Voting problems, fraud, scandals plague polling places across America: Hawaii
HAWAII – November 19, 2018
On Election Day November 6th, ballot scanners and voting machines were not working properly at several polling locations on O'ahu, KITV4 reported. McKinley High School was one of several polling sites that encountered an issue with one of its machines.
The precinct chairman at the school tells KITV4 there was a wiring issue with one of the voting machines that has since been resolved.
Ala Wai Community Park also reported problems that have been fixed. Over at Helemano Elementary and Stevenson Middle School, troubleshooters had to replace the polling places ballot scanner machine.
Out of the 756,000 registered voters in Hawaii, the Office of Elections said more than 180,000 voted early, that includes walk-in and mail-in ballots.
Turnout in Hawaii County for Tuesday’s election was among the lowest in its history as well as the lowest of any county in the state this year, according to West Hawaii Today.
Hawaii County’s rate this general election was higher only than the most recent nonpresidential election of 2014, when only 47.7% of registered voters cast ballots, according to the state Office of Elections. Between absentee and in-person votes throughout the Big Island’s precincts, only 51.5% of the county’s 115,406 registered voters took part in the general election.
The trend reflects a steady drop in voter participation at the polls. While turnout rates in midterms are consistently lower than those in presidential elections, recent data show fewer people are casting their votes from midterm to midterm and presidential election to presidential election. And officials aren’t certain why.
“I wish I knew,” said Pat Nakamoto, Hawaii County elections program administrator. “I would do something about it.”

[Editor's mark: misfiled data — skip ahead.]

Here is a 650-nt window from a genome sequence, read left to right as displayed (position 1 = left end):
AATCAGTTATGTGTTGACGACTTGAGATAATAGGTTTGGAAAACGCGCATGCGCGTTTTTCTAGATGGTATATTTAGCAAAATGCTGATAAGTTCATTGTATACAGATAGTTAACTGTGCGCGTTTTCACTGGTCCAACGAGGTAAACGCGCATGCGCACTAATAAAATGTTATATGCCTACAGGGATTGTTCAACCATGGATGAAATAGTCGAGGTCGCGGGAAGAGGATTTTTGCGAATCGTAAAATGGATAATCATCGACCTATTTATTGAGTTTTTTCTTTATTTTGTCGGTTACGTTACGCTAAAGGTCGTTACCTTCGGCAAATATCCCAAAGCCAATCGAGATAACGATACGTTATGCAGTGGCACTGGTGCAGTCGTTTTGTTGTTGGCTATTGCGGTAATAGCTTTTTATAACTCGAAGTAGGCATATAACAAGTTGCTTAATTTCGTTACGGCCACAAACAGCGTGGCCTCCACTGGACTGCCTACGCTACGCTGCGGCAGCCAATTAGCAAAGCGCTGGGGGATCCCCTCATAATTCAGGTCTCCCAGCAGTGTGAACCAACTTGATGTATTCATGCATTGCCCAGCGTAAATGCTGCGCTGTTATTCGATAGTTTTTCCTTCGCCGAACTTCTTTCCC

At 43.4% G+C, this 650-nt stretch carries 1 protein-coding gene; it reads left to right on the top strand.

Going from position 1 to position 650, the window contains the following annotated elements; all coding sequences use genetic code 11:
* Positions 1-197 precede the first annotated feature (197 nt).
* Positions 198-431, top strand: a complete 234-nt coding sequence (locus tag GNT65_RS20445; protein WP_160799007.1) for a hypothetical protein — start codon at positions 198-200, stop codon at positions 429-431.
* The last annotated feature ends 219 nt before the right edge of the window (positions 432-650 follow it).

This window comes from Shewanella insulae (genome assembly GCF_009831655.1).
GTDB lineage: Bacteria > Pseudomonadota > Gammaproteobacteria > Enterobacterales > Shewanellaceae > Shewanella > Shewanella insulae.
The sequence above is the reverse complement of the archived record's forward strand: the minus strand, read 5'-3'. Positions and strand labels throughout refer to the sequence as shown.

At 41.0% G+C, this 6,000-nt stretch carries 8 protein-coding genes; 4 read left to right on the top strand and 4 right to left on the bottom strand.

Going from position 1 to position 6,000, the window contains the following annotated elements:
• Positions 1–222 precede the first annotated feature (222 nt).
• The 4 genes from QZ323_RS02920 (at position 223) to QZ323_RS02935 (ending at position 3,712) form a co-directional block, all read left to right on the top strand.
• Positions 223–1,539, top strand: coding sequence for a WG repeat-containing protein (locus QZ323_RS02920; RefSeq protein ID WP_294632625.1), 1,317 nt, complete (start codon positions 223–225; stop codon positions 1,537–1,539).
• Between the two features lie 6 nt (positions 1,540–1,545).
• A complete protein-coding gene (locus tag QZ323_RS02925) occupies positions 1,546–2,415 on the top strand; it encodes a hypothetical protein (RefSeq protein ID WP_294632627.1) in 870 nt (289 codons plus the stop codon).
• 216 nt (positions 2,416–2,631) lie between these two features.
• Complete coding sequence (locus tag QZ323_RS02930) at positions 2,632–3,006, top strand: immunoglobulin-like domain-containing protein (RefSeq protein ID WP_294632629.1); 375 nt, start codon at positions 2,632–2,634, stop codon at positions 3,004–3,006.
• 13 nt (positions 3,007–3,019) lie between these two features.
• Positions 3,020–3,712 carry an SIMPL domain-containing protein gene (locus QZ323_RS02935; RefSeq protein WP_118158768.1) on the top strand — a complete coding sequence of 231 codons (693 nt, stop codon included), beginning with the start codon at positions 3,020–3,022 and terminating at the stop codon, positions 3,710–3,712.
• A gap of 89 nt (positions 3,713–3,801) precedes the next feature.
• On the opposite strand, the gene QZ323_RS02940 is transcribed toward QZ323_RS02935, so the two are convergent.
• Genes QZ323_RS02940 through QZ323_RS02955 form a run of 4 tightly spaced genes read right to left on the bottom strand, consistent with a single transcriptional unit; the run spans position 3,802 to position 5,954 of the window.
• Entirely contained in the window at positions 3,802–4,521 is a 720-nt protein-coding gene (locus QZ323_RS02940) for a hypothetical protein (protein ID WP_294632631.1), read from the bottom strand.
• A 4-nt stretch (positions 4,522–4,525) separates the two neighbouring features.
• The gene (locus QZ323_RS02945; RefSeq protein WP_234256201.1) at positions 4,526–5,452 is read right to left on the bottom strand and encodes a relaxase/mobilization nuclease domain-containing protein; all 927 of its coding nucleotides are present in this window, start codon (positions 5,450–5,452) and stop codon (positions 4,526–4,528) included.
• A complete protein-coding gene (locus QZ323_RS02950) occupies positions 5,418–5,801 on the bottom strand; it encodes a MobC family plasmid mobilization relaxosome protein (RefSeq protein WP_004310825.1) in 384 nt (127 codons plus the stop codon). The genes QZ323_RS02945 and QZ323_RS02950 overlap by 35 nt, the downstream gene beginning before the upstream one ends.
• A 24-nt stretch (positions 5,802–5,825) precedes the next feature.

In Hawaii County, nearly three out of every five ballots counted in Tuesday’s election — accounting for 34,497 ballots in total — were absentee ballots.
“I made it a point to vote, but was concerned that we did not get ANY materials before the election by mail or AT the polls that discussed the qualifications of the people we were voting for or the measures that we were asked to weigh in on. In other states, the county sends a voting guide. Not sure if THAT would help bring more people to the polls, but it may help avid voters be better prepared,” Julie Chancerelle Ziemelis noted in online comments.
“Well, what was the point of voting? All the two-party elections were automatically going to be won by Democrats. For non-aligned positions like the county council, it's hard to work up any enthusiasm for a contest that results in the kind of comical incompetence and mendacity that's been demonstrated by that body,” another commenter added.
In past elections, Waianae has had one of the state's lowest voter turnout rates, wrote KITV4. Waianae Voters hoping to sign-up on Election Day found no forms to fill out. Residents tell KITV4 they didn't have time to wait for more forms to be delivered so the shortage kept them from casting ballots altogether.
"It's just a shame that when they're finally in tune into what's going on and they got the drive to go and vote they were shut down at the polls. So it's a real turn off to first time voters they feel powerless basically," Joseph Simpliciano, a Waianae Resident, said.
Simpliciano is frustrated polling sites on the Leeward Coast weren't better prepared. Like tens of thousands of others, Simpliciano voted absentee but couldn't believe new resident opting to vote for the first time hit a road block.
State Representative Cedric Gates says the polling site at Waianae Intermediate School ran out of voter registration forms last Tuesday and some were given the option to go to another site in Makaha only to find out that precinct had run out of forms as well.
"Especially knowing that someone from our side was on the top of the pallet running for governor, I think that increase the frustration and the support out here on the voter turnout there," Gates said.
The Office of Elections sent a letter to Rep. Gates in response to the matter.
"We are sorry for the inconvenience experienced by voters who waited for forms... We will increase the amount of forms that are assigned and train our precinct officials to contact control center when they are running low on supplies," the letter reads.
“The STATE as usual, ends up failing a simple task. On top of that they shift the blame to the people of the Waianae community, how disgusting. Can the State staff count to a 1,000, or is that too much work? Fire them, remind the new staff why they got hired,” commented one of the readers.
“It could be the commies at it again. There might be some Vikings lurking out there,” another commenter joked.